Back over on the Main Stage, I set out to enjoy Paramore and, you know what, they’re actually really, really good; live this band can back up the hype that’s been surrounding them for years. Hayley Williams and the band are very humble and energetic. It’s a nice touch of course that the pint-sized singer is rocking her favourite Cure t-shirt today, paying a fitting tribute to our illustrious headliners. Over the course of this set, there are the usual sappy love songs, and the emotional standout track ‘The Only Exception’ (from 2009’s ‘Brand New Eyes’) is really quite…yeah, exceptional. One of the more touching moments comes when Hayley admits that she is “done feeling spiteful and angry” before introducing the thumping anti-love song that is ‘Misery Business’ and inviting a lady called Lydia (from the audience) to perform the track on dual vocals to finish.
I could hype it. I know. I really could. It’s The Cure and it is big. When Robert Smith (complete with the iconic mop…we all want hair like that, right?) takes to the stage, we know we are going to get something special. Really darned special. ‘End Of The World’, ‘Lovesong’ and ‘Just Like Heaven’ are absolutely breathtaking to watch in this setting; the (rare) warm evening is a perfect backdrop for this dark orchestra of modern indie anthems. My favourite moment of this (probably) historic set has to be the one where (fairly early on) good ol’ Smithy states: “I am sorry for not talking, but it breaks the spell inside my head…”, or something along those lines. Aww Rob, you massive goth. Soundsphere does love you though. Obviously ‘Boys Don’t Cry’ waits until the last, and it’s as beautiful as the long-time Cure fan will imagine. You’ve just got to see them given the chance really, right? Whether of course, the casual dubstep fan would enjoy a three-hour Cure set is questionable, but really there’s enough hits in this set to please anyone and everyone. If you only know a few songs, it’s great to hear them and the nostalgia element will soon kick in to experiences relating to said songs (The Cure have always been good at all that important emotional stuff), and if you know them all, well then, you’re just in…err, heaven. Yeah, we went there. We put that in.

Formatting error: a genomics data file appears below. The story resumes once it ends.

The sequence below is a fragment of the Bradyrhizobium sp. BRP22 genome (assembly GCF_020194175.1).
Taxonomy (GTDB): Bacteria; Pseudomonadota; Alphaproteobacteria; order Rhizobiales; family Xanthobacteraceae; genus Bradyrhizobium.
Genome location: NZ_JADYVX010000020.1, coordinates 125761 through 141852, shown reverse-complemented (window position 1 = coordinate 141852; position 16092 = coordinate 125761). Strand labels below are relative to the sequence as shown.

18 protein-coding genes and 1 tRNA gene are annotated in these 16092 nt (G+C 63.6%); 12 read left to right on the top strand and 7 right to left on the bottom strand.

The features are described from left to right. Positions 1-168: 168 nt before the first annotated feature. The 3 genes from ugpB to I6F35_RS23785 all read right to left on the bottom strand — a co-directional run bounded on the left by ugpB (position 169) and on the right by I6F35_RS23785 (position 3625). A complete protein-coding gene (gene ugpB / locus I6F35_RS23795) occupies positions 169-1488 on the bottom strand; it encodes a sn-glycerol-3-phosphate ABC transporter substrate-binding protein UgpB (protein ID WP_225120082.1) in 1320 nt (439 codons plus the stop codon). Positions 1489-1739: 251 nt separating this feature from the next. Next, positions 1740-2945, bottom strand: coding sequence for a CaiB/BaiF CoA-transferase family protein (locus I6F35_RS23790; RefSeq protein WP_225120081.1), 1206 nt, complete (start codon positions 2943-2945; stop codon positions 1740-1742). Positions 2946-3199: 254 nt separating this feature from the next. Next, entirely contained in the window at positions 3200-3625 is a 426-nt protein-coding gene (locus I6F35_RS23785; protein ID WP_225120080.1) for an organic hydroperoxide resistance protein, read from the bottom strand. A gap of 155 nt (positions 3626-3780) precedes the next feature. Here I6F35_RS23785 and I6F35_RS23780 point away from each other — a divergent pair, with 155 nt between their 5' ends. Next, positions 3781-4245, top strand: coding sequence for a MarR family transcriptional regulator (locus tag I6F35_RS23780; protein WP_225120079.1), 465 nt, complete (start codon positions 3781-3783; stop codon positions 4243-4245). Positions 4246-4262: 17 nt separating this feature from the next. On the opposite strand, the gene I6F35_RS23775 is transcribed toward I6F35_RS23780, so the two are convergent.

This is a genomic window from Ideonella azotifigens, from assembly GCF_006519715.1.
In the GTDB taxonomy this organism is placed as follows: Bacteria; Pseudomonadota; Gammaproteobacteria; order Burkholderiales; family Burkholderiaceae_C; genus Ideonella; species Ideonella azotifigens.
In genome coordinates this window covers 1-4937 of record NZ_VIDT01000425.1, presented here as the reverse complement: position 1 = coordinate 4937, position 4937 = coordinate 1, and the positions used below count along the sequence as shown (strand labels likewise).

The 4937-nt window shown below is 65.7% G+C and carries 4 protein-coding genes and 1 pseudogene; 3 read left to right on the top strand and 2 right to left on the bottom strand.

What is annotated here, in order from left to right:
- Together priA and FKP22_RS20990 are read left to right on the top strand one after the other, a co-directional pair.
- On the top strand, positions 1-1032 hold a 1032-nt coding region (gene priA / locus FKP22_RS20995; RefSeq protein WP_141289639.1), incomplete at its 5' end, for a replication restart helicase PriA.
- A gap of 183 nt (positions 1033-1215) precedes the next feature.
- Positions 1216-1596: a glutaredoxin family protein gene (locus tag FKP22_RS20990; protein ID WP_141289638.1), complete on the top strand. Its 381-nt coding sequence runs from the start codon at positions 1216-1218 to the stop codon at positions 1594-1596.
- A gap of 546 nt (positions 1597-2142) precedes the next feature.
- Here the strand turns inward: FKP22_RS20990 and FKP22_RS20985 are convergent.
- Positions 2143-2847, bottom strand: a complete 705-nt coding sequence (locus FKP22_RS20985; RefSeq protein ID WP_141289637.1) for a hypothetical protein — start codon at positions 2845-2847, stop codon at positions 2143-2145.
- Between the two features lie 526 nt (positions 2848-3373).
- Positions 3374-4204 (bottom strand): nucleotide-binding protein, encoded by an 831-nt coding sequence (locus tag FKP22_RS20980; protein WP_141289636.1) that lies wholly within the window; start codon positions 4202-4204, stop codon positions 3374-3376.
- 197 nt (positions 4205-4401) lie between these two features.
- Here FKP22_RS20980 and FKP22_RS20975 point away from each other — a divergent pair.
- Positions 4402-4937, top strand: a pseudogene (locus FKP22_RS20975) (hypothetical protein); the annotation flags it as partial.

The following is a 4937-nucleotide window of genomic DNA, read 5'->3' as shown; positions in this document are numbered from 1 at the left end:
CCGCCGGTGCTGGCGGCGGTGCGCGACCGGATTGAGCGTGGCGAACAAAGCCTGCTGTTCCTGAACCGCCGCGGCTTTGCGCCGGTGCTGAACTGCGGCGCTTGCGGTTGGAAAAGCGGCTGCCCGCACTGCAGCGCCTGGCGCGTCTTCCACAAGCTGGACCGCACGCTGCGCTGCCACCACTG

Sneaking off for a quick peak at US electro-rockers Sleigh Bells over at Festival Republic, I’m pretty bloomin’ excited. This band are just ace, and I’ve been looking forward to it for a while. It’s a three-piece live thing, and well, there are a lot of technical problems. Despite that, massive (should be) club bangers like ‘Infinity Guitars’ and ‘Rill Rill’ sound really big in the Festival Republic tent environment. Annoying tech problems are in abundance here, but the fact of the matter is, that this is the ultimate in electronic punk music, so nobody gives a flying fig and the show goes on. Derek E. Miller (guitar) Alexis Krauss (vocals) and (occasionally) Jason Boyer (touring guitarist) errr…slay the place tonight. Man, we’re on fire with these ridiculous puns, eh?
As I’m still recovering from a brilliant first day in Bramham Park, the Californian punk band Ceremony are a perfect tonic to kick me up the arse for another day of gigging. Energetic and raucous are just a few words to sum-up the atmosphere at the Dance/Lock-Up Stage. Playing through a brief torrential downpour (good ol’ Yorkshire), Ceremony are no stranger to Leeds having last played here at The Well in March. Frontman Ross Farrar is an eccentric performer: sometimes sloping across the stage with intensity, and at other times, jumping from amplifiers and playing up to the band’s hardcore live reputation. He looks tall and awkward in the short pauses between the songs, but once the searing guitars begin, Farrar is a man possessed. Ceremony finish with a song “about death, like losing your grandma or Jimi Hendrix.” Something for everyone then.
Moving on to the Festival Republic Stage, a steady crowd is gathering for We Are Augustines. Their brand of foot-stomping, plaid shirt-wearing, honest and heartfelt rock references early Snow Patrol and Doves with darker undertones connoting Interpol or The National. It seems this trio have been a benefactor of “word of mouth” hype in the previous months and this Leeds Festival appearance is to be their last show after 15-month stretch of solid touring. Declaring it a “big f’in deal” to be playing Leeds Festival, lead singer Billy McCarthy leads the crowd in a sombre piano accompanied final song, a fitting end to a rousing final performance on the festival circuit. Expect to see this lot as headliners in the coming years.